According to NSA training materials obtained by the Post, analysts are required to report to their superiors whenever this results in collection of U.S. content, but, the training materials say, "It's nothing to worry about."

How is this legal?

The PRISM documents don't spell out the whole program. James Clapper, the director of national intelligence, said late Thursday that it was approved by a judge and is conducted in accordance with U.S. law.

Because the authorization came from the Foreign Intelligence Surveillance Court, all the legal justification is classified.

That court was created by the Foreign Intelligence Surveillance Act of 1978 and is known in intelligence circles as the FISA court. Cases are heard inside vaults in a Washington federal courthouse. Its rulings are almost never made public.

It's not clear whether the companies agreed to be part of PRISM voluntarily or were under court order but, either way, the companies almost certainly signed agreements with the government spelling out their cooperation. The Post reported that the government has the authority to force companies to participate.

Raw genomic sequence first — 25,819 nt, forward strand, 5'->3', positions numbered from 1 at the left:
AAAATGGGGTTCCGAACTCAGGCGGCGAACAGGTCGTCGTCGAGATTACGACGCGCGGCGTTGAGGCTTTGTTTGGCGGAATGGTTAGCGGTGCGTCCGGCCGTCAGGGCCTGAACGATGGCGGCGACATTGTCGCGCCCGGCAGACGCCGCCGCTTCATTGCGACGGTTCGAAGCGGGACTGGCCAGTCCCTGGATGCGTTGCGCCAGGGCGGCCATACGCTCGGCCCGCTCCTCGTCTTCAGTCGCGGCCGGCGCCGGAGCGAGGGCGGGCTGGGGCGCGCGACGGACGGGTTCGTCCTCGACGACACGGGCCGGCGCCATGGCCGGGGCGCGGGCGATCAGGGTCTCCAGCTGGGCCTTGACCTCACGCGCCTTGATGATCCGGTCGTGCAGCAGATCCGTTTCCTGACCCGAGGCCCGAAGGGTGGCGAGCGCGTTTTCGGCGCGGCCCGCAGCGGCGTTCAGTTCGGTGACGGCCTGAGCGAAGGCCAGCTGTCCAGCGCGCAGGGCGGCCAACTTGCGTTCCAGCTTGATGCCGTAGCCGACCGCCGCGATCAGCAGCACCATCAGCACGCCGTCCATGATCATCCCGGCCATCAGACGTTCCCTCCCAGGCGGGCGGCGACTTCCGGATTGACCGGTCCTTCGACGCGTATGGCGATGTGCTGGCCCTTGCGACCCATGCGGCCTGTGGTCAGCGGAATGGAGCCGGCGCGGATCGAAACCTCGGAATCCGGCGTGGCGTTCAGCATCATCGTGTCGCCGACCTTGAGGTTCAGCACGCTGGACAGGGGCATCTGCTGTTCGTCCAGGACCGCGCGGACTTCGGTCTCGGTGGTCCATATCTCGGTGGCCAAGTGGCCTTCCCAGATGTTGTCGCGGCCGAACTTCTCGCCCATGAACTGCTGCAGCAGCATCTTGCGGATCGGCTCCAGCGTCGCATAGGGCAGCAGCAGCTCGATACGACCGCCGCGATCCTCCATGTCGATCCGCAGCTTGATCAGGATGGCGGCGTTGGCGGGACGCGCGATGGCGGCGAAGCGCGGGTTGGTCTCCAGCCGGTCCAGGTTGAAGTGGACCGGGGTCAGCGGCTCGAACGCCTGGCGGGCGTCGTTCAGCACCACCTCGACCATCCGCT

But the companies are denying all this, right?

Sort of. Apple, for instance, issued a statement saying it had "never heard of PRISM."

That's not surprising. PRISM is a government code name for a collection effort known officially as US-984XN. There would be no reason for the NSA to share the code name with the companies.

Apple's statement continued, "We do not provide any government agency with direct access to our servers, and any government agency requesting customer data must get a court order."

From what we know about PRISM, there apparently was a FISA court order authorizing this effort. And PRISM does not require direct access to company servers. More likely, in fact, the NSA or the companies would set up a designated route to transfer data to the government. That's easier for the company and less legally problematic for the NSA.

Is this newly detailed surveillance keeping America safe?

The Obama administration, like the Bush administration before it, says yes. But because both the phone data program and PRISM remain classified, it's impossible to thoroughly verify these claims.

The president can choose what he wants to declassify, which gives him an advantage in the debate for public opinion. And the politics of national security are stark: Terrorist threats tend to raise demand for new, more aggressive surveillance tactics; the absence of attacks helps justify the surveillance.